Thaksin hints he knows who’s behind anti-PM push
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Thaksin hints he knows who’s behind anti-PM push

Ex-premier says people know what senators’ motives are, but he won’t seek revenge

“In most cases, when there is a [political] movement in Thailand, it is easy to tell who is leading such moves and what their motives are,” says Thaksin Shinawatra.
“In most cases, when there is a [political] movement in Thailand, it is easy to tell who is leading such moves and what their motives are,” says Thaksin Shinawatra.

Former prime minister Thaksin Shinawatra, the de facto leader of the ruling Pheu Thai Party, yesterday dropped a hint that he knows who is behind the legal move led by 40 caretaker senators that may cost Prime Minister Srettha Thavisin his job.

“In most cases, when there is a [political] movement in Thailand, it is easy to tell who is leading such moves and what their motives are,” the paroled ex-premier said during a visit to Nakhon Ratchasima, his first in 17 years.

The Constitutional Court on Thursday agreed to hear a petition submitted by the senators seeking to remove Mr Srettha from his post over the appointment of Pichit Chuenban as a PM’s Office minister.

Pichit’s questionable background is seen by the senators as a violation of the provisions in the constitution governing ministers’ ethics. He resigned on Tuesday despite insisting he was eligible for the appointment.

“Since questions have been raised, it’s the PM’s responsibility to answer them,” said Thaksin. “And no matter who was behind this move, he can surely explain it all since he has done nothing wrong.”

Responding in particular to an observation made by some analysts that Thaskin would seek revenge against the 40 senators, he said: “Oh, what right I have to do that? I’m now just an old man who is giving advice to his younger fellows.”

And when asked about remarks by some commentators that the real target of the senators wasn’t Mr Srettha but Thaksin himself, the 74-year-old ex-PM said: “Targeting me? No, I now have nothing left [that could be exploited as a reason to attack me]. I’m old now. Leave me alone.”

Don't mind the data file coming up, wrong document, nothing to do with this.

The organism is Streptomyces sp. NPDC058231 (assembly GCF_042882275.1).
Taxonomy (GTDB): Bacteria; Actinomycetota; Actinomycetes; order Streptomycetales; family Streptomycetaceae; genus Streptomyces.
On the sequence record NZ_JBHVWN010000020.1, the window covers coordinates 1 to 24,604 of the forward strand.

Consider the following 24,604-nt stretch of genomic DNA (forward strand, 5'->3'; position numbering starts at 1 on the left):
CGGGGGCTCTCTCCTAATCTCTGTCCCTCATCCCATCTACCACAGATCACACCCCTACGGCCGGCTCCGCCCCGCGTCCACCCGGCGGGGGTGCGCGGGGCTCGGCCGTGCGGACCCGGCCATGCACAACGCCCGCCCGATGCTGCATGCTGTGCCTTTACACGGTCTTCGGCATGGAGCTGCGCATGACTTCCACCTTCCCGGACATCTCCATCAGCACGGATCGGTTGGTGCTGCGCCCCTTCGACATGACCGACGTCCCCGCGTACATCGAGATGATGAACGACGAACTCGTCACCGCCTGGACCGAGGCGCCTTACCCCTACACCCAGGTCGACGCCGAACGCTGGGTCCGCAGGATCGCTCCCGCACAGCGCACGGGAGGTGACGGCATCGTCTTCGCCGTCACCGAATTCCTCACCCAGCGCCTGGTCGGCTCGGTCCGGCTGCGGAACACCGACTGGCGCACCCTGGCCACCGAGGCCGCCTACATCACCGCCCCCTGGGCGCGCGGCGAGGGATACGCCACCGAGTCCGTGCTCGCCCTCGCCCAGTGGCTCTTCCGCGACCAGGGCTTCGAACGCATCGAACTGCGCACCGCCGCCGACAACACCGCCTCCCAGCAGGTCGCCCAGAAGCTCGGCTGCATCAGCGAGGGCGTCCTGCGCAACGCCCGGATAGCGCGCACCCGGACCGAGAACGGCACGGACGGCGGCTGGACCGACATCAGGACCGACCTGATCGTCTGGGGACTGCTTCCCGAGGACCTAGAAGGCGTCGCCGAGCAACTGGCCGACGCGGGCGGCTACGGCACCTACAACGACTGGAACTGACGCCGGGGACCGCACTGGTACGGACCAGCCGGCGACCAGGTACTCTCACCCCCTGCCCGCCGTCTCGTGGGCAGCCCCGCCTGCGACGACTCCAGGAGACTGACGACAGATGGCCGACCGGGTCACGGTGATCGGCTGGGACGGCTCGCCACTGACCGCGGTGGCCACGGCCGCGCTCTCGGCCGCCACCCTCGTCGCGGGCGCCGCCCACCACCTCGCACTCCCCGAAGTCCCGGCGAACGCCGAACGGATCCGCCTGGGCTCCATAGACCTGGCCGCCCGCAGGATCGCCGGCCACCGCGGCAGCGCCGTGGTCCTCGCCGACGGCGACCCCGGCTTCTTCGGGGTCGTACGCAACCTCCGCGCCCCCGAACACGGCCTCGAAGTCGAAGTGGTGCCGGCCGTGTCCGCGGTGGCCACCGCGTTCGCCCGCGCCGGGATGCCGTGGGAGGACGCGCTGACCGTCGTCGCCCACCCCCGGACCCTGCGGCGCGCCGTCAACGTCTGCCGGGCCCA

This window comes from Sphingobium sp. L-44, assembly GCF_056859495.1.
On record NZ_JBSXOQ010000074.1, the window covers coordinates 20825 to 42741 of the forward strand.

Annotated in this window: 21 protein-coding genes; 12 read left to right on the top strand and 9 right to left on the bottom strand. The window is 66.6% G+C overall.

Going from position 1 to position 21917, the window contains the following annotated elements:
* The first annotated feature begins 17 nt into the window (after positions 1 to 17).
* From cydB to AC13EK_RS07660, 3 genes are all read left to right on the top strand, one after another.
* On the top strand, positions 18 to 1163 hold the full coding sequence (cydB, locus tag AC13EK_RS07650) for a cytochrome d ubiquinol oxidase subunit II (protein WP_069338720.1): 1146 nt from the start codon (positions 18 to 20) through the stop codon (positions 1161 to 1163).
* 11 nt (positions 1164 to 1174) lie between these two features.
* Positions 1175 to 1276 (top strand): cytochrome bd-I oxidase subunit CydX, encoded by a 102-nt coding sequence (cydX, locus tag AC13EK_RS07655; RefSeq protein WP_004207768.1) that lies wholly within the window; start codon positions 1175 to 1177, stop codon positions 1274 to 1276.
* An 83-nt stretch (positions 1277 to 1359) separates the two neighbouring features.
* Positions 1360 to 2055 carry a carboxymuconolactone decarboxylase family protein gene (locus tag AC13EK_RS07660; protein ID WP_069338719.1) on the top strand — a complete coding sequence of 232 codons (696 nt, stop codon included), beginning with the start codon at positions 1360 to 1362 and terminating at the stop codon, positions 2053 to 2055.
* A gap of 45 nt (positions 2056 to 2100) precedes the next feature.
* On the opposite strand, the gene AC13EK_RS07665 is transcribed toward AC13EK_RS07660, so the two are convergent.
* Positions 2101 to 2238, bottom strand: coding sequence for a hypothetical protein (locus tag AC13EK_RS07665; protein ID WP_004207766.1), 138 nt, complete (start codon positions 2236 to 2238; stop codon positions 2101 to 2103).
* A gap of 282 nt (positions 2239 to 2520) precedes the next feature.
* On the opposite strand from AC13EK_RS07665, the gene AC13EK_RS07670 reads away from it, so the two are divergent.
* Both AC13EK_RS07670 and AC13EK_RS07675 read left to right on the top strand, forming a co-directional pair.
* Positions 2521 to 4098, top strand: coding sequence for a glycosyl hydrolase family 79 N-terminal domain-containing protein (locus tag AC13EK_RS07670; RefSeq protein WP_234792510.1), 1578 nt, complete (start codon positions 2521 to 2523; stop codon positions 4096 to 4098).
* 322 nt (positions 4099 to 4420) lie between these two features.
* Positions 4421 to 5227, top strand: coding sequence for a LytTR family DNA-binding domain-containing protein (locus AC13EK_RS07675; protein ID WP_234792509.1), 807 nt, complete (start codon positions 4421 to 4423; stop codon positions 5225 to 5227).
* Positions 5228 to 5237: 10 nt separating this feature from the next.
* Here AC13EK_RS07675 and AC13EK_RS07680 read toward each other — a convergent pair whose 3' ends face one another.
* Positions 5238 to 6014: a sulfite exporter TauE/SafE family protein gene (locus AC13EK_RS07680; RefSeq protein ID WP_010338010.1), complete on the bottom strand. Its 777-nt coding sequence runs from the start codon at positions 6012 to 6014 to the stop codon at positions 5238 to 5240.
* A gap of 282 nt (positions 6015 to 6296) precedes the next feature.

He said he wants Mr Srettha to serve as prime minister for as long as possible because Mr Srettha is working on a mission that will take a long time to accomplish.

Thaksin was non-committal when asked when his daughter Paetongtarn, who was put forward as one of two prime ministerial candidates in the 2023 election, might replace Mr Srettha in case he ends up being removed from his post.

Ms Paetongtarn, currently the leader of Pheu Thai, said this week that she was not prepared to be prime minister and wanted to see Mr Srettha continue in the job.

Taking over the administration of the country from the military-installed regime three years after the Covid-19 pandemic has taken a heavy toll on Thailand’s economy and is no easy task, Thaksin said.

Senator Direkrit Janekrongtham, who admitted to being one of the 40 senators behind the petition, insisted the group was motivated by nothing more than a desire to protect the rule of law and act against any violations of the constitution.

“We have no intention to act against anyone or treat unfairly anyone or any party in particular,” said the senator. “What we are trying to do is to protect the public interest as stipulated in the constitution.”

Gen Prawit Wongsuwon, leader of the Palang Pracharath Party, meanwhile, denied any involvement in the 40 senators’ move against Mr Srettha, saying that although some of them are his friends or close associates, they have their own stance on the matter.

A close associate of former prime minister Gen Prayut Chan-o-cha, who is now a member of the Privy Council, also dismissed speculation that Gen Prayut had something to do with the senators’ move, even though some of them are former classmates from the Armed Forces Academies Preparatory School.

Just over 100 of the 250 outgoing senators are serving or retired military and police officers and all of them were appointed by Gen Prayut and Gen Prawit.

Thaksin also said he had talked to Mr Srettha and told him to call a meeting of economic ministers as soon as he returns to Thailand from his overseas trips. The meeting will take place on Monday.

Ministers are expected to discuss economic stimulus measures that might be needed after first-quarter data showed the economy has grown by just 1.5%, less than expected.

Thaksin also confirmed previous reports that he had been involved in talks about the conflict in Myanmar. He insisted the talks dealt mainly with Thailand’s concerns over the border situation and measures to take care of Myanmar nationals living in the country.

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